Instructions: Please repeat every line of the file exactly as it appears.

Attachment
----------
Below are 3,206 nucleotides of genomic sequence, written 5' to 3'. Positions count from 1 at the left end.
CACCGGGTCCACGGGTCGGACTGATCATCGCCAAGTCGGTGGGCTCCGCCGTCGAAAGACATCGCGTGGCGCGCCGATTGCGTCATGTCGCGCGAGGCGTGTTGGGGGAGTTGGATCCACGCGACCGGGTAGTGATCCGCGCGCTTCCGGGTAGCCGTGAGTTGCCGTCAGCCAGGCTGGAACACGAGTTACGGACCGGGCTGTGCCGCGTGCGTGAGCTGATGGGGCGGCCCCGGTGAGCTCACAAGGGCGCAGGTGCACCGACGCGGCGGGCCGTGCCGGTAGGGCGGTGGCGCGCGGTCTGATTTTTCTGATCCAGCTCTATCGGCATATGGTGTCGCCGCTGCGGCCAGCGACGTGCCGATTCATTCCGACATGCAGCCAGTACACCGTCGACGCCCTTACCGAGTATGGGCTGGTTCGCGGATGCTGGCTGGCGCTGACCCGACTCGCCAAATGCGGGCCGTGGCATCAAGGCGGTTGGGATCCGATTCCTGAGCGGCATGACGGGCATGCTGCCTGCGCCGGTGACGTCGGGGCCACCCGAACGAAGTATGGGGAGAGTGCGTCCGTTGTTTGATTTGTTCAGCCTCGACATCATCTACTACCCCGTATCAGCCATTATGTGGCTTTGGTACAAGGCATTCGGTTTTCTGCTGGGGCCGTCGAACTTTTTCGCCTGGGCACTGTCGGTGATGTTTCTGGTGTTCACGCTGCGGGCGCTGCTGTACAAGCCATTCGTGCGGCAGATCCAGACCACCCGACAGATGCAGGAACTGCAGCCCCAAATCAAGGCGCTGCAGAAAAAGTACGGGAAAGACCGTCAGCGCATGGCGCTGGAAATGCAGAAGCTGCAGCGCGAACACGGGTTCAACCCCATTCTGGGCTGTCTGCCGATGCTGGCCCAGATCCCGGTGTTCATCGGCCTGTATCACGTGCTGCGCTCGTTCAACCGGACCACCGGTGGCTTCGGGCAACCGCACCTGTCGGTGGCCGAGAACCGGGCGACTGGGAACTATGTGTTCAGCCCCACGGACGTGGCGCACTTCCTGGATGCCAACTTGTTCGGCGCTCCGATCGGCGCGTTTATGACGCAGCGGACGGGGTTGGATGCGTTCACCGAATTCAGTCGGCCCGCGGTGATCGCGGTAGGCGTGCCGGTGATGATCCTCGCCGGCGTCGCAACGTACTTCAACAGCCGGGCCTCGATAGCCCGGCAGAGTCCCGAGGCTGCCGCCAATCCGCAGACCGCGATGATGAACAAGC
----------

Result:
Below are 3,206 nucleotides of genomic sequence, written 5' to 3'. Positions count from 1 at the left end.
CACCGGGTCCACGGGTCGGACTGATCATCGCCAAGTCGGTGGGCTCCGCCGTCGAAAGACATCGCGTGGCGCGCCGATTGCGTCATGTCGCGCGAGGCGTGTTGGGGGAGTTGGATCCACGCGACCGGGTAGTGATCCGCGCGCTTCCGGGTAGCCGTGAGTTGCCGTCAGCCAGGCTGGAACACGAGTTACGGACCGGGCTGTGCCGCGTGCGTGAGCTGATGGGGCGGCCCCGGTGAGCTCACAAGGGCGCAGGTGCACCGACGCGGCGGGCCGTGCCGGTAGGGCGGTGGCGCGCGGTCTGATTTTTCTGATCCAGCTCTATCGGCATATGGTGTCGCCGCTGCGGCCAGCGACGTGCCGATTCATTCCGACATGCAGCCAGTACACCGTCGACGCCCTTACCGAGTATGGGCTGGTTCGCGGATGCTGGCTGGCGCTGACCCGACTCGCCAAATGCGGGCCGTGGCATCAAGGCGGTTGGGATCCGATTCCTGAGCGGCATGACGGGCATGCTGCCTGCGCCGGTGACGTCGGGGCCACCCGAACGAAGTATGGGGAGAGTGCGTCCGTTGTTTGATTTGTTCAGCCTCGACATCATCTACTACCCCGTATCAGCCATTATGTGGCTTTGGTACAAGGCATTCGGTTTTCTGCTGGGGCCGTCGAACTTTTTCGCCTGGGCACTGTCGGTGATGTTTCTGGTGTTCACGCTGCGGGCGCTGCTGTACAAGCCATTCGTGCGGCAGATCCAGACCACCCGACAGATGCAGGAACTGCAGCCCCAAATCAAGGCGCTGCAGAAAAAGTACGGGAAAGACCGTCAGCGCATGGCGCTGGAAATGCAGAAGCTGCAGCGCGAACACGGGTTCAACCCCATTCTGGGCTGTCTGCCGATGCTGGCCCAGATCCCGGTGTTCATCGGCCTGTATCACGTGCTGCGCTCGTTCAACCGGACCACCGGTGGCTTCGGGCAACCGCACCTGTCGGTGGCCGAGAACCGGGCGACTGGGAACTATGTGTTCAGCCCCACGGACGTGGCGCACTTCCTGGATGCCAACTTGTTCGGCGCTCCGATCGGCGCGTTTATGACGCAGCGGACGGGGTTGGATGCGTTCACCGAATTCAGTCGGCCCGCGGTGATCGCGGTAGGCGTGCCGGTGATGATCCTCGCCGGCGTCGCAACGTACTTCAACAGCCGGGCCTCGATAGCCCGGCAGAGTCCCGAGGCTGCCGCCAATCCGCAGACCGCGATGATGAACAAGC